“What our work with Novavax has done – and is continuing to do – though, is bring a visibility that had probably been missing, and at the same time an awareness around the importance of UK manufacturing.”
The latter point, says Paul, presents the North East with a real opportunity to further strengthen its biopharmaceutical and biotechnological status nationally.
For a number of years, the much-fabled Golden Triangle, which links companies and research institutes across London, Oxford and Cambridge, has been celebrated as the poster region for cutting-edge UK life science work.
However, Paul says FUJIFILM Diosynth Biotechnologies’ coronavirus contract represents a catalytical opportunity to showcase the North East as an internationally-enviable manufacturing hub that can palpably deliver the Golden Triangle’s revolutionary breakthroughs.
“There is definitely a need to rebalance between the Golden Triangle and the North,” he says.
“The Golden Triangle’s strength is still arguably on the science side – and that is not to underplay it’s work because it is incredibly important to discover the medicines in the first place – but the actual manufacturing capacity in the UK for these things is relatively limited.
“The North East, however, is one of the shining examples for manufacturing.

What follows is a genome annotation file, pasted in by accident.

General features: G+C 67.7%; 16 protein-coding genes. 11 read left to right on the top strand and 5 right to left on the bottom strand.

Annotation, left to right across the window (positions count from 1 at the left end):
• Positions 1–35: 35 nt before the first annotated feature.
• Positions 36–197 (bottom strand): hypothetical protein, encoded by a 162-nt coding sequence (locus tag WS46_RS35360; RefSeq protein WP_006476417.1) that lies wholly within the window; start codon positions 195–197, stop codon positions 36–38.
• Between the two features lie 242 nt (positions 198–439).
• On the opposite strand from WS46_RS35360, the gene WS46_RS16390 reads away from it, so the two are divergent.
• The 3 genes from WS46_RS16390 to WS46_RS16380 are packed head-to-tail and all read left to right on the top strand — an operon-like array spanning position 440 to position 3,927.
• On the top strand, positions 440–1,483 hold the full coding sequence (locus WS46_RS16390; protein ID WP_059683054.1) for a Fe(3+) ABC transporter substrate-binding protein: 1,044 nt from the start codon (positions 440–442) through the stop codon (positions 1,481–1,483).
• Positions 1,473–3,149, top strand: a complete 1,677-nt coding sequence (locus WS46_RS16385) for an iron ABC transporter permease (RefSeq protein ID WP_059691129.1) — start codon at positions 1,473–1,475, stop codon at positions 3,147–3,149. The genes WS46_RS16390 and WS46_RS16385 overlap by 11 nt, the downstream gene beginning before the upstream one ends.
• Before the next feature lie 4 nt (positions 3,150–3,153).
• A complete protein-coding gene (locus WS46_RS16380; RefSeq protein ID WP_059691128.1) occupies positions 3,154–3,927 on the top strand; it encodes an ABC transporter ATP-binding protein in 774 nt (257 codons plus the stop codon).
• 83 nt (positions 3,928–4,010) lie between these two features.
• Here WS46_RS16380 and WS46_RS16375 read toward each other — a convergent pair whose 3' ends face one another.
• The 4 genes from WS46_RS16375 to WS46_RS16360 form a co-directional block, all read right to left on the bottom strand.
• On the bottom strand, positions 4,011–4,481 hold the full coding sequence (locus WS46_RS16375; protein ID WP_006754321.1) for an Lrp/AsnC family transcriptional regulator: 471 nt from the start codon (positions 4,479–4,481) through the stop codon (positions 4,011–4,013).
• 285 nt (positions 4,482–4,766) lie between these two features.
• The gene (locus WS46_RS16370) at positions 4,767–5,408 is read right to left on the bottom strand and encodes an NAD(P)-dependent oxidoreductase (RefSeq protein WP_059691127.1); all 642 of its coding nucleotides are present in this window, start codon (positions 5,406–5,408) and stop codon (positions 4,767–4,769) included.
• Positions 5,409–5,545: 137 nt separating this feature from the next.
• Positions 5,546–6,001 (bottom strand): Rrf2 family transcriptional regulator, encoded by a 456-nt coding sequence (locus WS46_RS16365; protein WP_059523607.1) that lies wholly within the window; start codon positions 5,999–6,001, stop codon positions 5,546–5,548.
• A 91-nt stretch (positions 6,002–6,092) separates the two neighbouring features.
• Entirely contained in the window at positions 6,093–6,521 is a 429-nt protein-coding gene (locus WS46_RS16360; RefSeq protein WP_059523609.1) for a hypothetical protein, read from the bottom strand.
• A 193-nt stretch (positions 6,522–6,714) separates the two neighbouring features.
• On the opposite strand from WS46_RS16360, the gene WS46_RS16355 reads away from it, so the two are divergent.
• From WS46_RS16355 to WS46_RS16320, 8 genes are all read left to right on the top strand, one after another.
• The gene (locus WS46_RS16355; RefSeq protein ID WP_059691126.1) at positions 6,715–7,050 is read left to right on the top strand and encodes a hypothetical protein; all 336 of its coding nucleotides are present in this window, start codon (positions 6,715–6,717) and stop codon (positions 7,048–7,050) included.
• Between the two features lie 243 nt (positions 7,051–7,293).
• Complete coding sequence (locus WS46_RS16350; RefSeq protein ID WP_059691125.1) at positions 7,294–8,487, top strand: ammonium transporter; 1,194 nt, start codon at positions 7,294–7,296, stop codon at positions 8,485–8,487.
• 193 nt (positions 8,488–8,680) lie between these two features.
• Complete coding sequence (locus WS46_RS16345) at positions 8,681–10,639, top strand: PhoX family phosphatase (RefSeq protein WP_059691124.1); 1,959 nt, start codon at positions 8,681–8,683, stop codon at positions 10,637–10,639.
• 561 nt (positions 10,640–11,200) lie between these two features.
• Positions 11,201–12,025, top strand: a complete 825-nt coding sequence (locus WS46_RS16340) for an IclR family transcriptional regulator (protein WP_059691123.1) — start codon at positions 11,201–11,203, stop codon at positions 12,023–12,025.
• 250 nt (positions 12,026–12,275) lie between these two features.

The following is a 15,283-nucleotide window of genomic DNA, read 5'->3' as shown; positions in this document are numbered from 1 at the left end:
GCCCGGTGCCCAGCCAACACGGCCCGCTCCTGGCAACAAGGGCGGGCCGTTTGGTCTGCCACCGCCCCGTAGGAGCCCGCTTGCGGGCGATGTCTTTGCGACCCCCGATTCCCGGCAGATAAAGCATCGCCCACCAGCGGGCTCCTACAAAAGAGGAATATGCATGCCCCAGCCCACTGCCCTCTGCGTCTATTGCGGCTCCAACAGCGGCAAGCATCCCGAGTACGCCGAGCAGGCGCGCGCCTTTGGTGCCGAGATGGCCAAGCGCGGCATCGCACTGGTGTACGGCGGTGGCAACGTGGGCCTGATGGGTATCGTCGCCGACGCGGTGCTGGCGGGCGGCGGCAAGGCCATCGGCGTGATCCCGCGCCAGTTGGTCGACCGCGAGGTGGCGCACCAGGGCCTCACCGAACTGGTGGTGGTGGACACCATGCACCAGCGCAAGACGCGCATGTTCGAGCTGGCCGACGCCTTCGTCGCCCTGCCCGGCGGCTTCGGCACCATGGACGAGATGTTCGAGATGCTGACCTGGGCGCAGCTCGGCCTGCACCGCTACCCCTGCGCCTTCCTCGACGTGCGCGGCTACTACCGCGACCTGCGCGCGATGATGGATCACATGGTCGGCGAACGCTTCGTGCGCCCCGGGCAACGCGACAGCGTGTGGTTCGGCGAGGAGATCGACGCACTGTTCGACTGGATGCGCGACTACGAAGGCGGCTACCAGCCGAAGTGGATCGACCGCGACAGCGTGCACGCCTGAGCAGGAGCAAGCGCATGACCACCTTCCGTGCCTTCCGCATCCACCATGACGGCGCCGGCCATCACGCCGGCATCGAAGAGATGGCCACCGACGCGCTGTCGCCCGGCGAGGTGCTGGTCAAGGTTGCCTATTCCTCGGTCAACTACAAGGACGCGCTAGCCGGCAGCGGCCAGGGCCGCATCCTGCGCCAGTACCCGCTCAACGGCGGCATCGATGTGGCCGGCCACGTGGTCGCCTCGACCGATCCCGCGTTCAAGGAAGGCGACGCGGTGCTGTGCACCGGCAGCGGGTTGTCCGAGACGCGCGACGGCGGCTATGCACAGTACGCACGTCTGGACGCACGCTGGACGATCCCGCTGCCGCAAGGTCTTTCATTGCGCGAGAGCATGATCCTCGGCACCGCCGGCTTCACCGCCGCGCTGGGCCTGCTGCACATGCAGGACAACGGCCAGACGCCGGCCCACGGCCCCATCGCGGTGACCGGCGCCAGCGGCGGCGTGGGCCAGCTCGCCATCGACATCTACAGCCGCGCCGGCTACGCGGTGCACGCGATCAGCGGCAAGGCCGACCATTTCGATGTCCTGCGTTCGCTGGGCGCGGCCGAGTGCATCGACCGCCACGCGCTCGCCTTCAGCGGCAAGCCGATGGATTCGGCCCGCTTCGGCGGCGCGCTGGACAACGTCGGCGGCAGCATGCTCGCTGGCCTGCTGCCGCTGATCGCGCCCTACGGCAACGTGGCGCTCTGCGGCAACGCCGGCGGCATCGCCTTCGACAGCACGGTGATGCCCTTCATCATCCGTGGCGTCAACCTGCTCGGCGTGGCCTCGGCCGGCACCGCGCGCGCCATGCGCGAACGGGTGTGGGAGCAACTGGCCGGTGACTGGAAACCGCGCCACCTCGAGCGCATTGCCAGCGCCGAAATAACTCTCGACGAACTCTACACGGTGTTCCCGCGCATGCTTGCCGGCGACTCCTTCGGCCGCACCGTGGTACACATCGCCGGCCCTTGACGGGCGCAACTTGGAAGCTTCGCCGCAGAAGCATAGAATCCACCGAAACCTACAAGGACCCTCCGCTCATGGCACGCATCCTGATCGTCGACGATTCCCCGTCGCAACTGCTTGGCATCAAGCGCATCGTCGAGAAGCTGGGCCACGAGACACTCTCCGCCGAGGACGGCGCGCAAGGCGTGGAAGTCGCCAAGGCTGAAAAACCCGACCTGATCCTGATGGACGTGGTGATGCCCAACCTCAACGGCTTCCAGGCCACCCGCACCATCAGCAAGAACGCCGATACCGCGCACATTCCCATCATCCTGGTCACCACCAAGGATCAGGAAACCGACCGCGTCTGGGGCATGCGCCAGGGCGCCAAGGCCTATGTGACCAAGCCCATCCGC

“We have huge capability here at FUJIFILM Diosynth Biotechnologies with our highly-skilled teams and world-class facilities, and GlaxoSmithKline, based not too far away in Barnard Castle, has great secondary capability too.
“We need to onshore more manufacturing in this country – having such capability is very important to the UK’s future.”
And Paul’s point is far from an idle observation.
As a business, FUJIFILM Diosynth Biotechnologies – which is now expanding on land where ICI’s former Billingham House agricultural division headquarters once stood – is embarking on next generation projects to stay at the forefront of fresh manufacturing developments.
He says: “The Novavax vaccine grabs a lot of attention but the whole of the pharmaceutical industry continues to evolve.
“We are at the cutting-edge of biopharmaceutical manufacturing because of investments we’ve made over the last 20 years, both in the science and the manufacturing technology that goes with it.
“But the next generation is going to be about gene therapies and transforming from the position where we are giving people medicine to make them feel better, to curing people of a disease.
“The market is growing incredibly rapidly, and we need to ensure we are always a leader in the North East.”